The world of comic book publishing is dominated by Marvel and DC, a perpetual campaign waged over a dwindling readership (or so we're told), but many another publisher has come and gone; if it wasn't for the Overstreet Price Guide, we might not remember such curiosities as All Negro Comics and Red Warrior.

 Niche marketing dictates some publishing ventures to this day. I think cartoonists like Peter Bagge need the underground to work and political statements are always going to be potentially problematic for the publisher who carries the piece.


Posted by berko_wills at 5:40 PM EADT
Updated: Thursday, 23 November 2006 4:06 PM EADT
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Saturday, 11 November 2006
Fine print

Higher still up the pecking order is the publisher ; the one who writes the cheques and has an override status as to what does and doesn't see the light of day. They are the ones who cop the flak if there is controversy so it does seem reasonable that they step in at times. It's not that a publisher should engage in regular editorial interference though sometimes it's hard to tell with the interchangeability of editor-in-chief and president, just who holds the reins of power anyway.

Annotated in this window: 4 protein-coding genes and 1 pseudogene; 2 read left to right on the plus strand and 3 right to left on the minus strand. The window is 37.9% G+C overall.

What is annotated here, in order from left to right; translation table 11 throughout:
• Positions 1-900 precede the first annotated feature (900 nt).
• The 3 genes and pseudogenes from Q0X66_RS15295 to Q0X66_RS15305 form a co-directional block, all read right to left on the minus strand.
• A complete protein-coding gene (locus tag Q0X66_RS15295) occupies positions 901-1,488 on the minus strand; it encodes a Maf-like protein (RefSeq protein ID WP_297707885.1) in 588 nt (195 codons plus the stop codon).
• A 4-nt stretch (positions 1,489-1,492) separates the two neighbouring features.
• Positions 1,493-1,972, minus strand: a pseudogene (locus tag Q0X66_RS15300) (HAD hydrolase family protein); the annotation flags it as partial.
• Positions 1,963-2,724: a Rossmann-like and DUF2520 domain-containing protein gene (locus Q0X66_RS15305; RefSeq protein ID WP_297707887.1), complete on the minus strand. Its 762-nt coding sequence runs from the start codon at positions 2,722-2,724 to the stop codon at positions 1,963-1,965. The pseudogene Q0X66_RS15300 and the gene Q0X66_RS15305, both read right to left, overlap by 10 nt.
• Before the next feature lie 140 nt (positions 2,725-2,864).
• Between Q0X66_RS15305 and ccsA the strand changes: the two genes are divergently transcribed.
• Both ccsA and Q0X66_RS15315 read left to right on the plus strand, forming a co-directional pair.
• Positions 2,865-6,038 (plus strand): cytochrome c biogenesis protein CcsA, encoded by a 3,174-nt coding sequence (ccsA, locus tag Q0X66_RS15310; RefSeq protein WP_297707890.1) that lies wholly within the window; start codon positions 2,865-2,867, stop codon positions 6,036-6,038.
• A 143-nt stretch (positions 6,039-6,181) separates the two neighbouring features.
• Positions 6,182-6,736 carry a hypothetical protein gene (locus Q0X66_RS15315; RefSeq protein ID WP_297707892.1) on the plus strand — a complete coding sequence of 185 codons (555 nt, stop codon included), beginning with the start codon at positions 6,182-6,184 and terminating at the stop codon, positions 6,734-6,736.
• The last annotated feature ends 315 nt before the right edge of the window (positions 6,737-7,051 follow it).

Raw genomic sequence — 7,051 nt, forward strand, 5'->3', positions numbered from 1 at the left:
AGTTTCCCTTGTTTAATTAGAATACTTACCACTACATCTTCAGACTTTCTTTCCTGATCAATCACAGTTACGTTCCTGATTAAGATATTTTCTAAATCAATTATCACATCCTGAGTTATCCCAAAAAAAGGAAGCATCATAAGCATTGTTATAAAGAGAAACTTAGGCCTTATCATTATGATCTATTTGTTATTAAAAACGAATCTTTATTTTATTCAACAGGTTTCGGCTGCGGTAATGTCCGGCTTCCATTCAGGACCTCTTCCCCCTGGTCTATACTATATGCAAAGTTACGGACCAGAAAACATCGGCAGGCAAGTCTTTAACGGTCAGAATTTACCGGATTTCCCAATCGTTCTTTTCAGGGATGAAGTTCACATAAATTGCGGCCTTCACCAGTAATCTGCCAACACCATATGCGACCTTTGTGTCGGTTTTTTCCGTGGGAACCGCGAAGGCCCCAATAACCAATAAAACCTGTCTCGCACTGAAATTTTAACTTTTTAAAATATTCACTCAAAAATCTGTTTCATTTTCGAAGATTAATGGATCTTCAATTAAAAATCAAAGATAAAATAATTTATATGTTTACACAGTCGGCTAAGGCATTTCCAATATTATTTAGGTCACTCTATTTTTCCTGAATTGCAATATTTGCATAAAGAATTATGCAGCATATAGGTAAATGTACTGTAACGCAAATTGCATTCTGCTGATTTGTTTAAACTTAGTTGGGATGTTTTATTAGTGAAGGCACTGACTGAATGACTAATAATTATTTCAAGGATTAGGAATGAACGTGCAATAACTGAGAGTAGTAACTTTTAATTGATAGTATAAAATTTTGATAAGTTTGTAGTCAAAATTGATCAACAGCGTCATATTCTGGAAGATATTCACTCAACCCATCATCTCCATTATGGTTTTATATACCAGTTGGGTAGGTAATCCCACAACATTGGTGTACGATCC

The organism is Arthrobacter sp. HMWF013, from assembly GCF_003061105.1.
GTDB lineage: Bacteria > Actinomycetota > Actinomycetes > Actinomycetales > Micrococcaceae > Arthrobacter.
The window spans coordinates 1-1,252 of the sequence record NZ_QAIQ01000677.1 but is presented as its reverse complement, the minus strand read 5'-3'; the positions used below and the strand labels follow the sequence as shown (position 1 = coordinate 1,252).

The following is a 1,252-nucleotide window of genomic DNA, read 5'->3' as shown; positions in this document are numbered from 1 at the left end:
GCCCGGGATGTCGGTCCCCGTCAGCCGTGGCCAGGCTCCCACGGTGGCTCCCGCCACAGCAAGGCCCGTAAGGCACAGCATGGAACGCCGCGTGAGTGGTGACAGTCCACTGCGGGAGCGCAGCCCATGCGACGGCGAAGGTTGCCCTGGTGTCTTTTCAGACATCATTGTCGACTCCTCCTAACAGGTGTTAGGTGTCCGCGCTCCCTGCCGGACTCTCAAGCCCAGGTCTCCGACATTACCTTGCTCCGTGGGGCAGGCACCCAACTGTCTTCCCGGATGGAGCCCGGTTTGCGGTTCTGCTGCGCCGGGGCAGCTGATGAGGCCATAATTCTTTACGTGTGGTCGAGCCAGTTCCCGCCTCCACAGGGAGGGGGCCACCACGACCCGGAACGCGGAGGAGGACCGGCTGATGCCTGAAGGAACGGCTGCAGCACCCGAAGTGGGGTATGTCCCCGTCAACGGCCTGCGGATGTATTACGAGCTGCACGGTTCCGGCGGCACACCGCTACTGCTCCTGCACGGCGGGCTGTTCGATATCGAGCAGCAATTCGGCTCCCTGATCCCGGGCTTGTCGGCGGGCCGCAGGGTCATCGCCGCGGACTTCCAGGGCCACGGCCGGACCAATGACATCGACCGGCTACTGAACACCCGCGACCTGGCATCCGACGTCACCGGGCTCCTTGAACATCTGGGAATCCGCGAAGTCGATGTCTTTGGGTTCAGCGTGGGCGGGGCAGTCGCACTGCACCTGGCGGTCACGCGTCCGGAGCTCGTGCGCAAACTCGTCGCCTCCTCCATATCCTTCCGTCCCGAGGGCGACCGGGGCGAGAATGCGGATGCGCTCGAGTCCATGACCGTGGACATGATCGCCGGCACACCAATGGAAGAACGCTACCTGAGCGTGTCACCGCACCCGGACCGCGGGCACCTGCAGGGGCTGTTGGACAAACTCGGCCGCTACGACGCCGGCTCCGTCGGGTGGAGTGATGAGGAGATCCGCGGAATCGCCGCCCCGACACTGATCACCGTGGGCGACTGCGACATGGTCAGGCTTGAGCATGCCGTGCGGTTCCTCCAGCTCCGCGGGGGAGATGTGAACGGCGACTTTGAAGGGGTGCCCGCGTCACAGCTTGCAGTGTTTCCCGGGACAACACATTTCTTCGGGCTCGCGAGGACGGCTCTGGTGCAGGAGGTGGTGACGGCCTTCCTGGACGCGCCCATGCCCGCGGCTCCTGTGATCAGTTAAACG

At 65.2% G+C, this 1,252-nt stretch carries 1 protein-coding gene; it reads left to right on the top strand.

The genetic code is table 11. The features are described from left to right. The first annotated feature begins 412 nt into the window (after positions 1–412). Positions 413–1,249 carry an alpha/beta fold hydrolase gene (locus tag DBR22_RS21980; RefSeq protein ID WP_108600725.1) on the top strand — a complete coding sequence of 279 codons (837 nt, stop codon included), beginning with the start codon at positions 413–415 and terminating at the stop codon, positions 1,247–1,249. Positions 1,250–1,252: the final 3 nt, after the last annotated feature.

The main difference with publishers of books, magazines, and newspapers is that the publisher is not always identical to the comic book company.

Comics publishers would seem to be at one further remove from the actual business of producing the stories that go in them but, apart from the self-publishers, there have been instances of writers and artists who took on the role of publisher.

So how is the publisher's role prescribed then? It depends on whether the publisher selects a creative team and editorial staff to come up with characters to fit the market or has an idea of the kind of characters and stories they want to publish and then signs people on to bring them to life. There are many variables in the world of publishing, with arrangements that range from profit sharing to work-for-hire, and this bears only so much regard for who created what. Take the case of E.Levy, sparing in his own name details, the name of his company, and the details of the creative team who helped assemble the book, his efforts on Yellowjacket Comics reveal the tenor of the times. While only lasting ten issues under that title, the series nonetheless appeared canny enough in its direction. Edgar Allan Poe is a natural to adapt into comic book format and the introduction of the Old Witch as narrator is truly innovative and was taken up to great effect in the EC horror titles and the black-and-white Warren magazines that followed.